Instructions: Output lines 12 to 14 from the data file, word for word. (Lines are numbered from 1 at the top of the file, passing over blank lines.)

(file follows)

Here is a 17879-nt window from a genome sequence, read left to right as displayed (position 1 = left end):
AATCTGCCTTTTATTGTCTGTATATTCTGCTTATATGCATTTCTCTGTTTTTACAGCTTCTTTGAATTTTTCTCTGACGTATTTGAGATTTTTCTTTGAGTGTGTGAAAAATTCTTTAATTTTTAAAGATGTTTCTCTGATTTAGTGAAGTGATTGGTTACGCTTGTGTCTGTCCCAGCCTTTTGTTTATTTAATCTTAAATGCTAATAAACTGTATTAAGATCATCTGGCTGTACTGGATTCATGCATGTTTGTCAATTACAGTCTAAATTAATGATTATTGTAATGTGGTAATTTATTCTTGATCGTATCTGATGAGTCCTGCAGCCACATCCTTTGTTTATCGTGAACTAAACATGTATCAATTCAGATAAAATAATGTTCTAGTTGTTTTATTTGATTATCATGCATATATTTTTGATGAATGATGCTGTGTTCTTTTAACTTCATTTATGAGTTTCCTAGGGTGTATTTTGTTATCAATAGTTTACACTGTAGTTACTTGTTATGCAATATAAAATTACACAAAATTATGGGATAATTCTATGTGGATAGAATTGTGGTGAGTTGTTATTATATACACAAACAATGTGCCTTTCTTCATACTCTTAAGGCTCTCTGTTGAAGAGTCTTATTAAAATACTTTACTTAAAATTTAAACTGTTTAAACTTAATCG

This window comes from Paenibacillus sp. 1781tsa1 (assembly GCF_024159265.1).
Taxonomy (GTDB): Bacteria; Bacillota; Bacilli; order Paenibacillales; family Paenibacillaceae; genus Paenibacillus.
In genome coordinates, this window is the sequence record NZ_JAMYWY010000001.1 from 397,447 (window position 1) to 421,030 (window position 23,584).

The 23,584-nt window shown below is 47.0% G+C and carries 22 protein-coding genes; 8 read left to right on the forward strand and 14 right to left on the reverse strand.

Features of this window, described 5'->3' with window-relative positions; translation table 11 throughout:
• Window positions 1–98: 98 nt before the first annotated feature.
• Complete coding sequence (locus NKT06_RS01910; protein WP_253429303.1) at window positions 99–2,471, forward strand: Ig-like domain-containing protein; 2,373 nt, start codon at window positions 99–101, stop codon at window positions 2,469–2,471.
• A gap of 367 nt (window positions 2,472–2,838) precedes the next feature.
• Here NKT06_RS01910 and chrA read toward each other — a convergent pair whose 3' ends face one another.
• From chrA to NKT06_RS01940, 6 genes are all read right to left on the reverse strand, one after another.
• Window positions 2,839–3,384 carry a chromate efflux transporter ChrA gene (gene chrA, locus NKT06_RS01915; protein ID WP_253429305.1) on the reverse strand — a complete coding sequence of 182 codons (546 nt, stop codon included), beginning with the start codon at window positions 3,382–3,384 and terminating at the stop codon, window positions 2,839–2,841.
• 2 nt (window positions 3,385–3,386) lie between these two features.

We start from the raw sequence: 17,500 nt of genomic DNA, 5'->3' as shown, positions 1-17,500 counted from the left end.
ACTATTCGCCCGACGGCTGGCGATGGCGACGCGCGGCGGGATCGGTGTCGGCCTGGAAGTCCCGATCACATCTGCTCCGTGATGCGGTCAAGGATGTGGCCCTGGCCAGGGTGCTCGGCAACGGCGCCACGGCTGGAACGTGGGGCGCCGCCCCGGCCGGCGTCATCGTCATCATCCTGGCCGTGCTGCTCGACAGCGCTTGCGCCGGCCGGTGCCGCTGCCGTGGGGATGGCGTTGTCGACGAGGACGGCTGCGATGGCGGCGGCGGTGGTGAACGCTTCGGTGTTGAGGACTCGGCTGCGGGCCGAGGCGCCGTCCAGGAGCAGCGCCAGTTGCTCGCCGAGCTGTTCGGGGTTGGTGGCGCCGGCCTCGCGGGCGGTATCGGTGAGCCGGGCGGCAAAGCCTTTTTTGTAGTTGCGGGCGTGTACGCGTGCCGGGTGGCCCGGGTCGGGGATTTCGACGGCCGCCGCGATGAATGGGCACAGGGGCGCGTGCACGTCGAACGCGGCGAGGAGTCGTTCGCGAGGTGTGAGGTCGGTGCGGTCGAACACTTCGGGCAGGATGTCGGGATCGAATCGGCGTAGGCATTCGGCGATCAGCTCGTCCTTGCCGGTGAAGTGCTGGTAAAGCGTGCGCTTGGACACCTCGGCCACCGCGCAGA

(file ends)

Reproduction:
• From chrA to NKT06_RS01940, 6 genes are all read right to left on the reverse strand, one after another.
• Window positions 2,839–3,384 carry a chromate efflux transporter ChrA gene (gene chrA, locus NKT06_RS01915; protein ID WP_253429305.1) on the reverse strand — a complete coding sequence of 182 codons (546 nt, stop codon included), beginning with the start codon at window positions 3,382–3,384 and terminating at the stop codon, window positions 2,839–2,841.
• 2 nt (window positions 3,385–3,386) lie between these two features.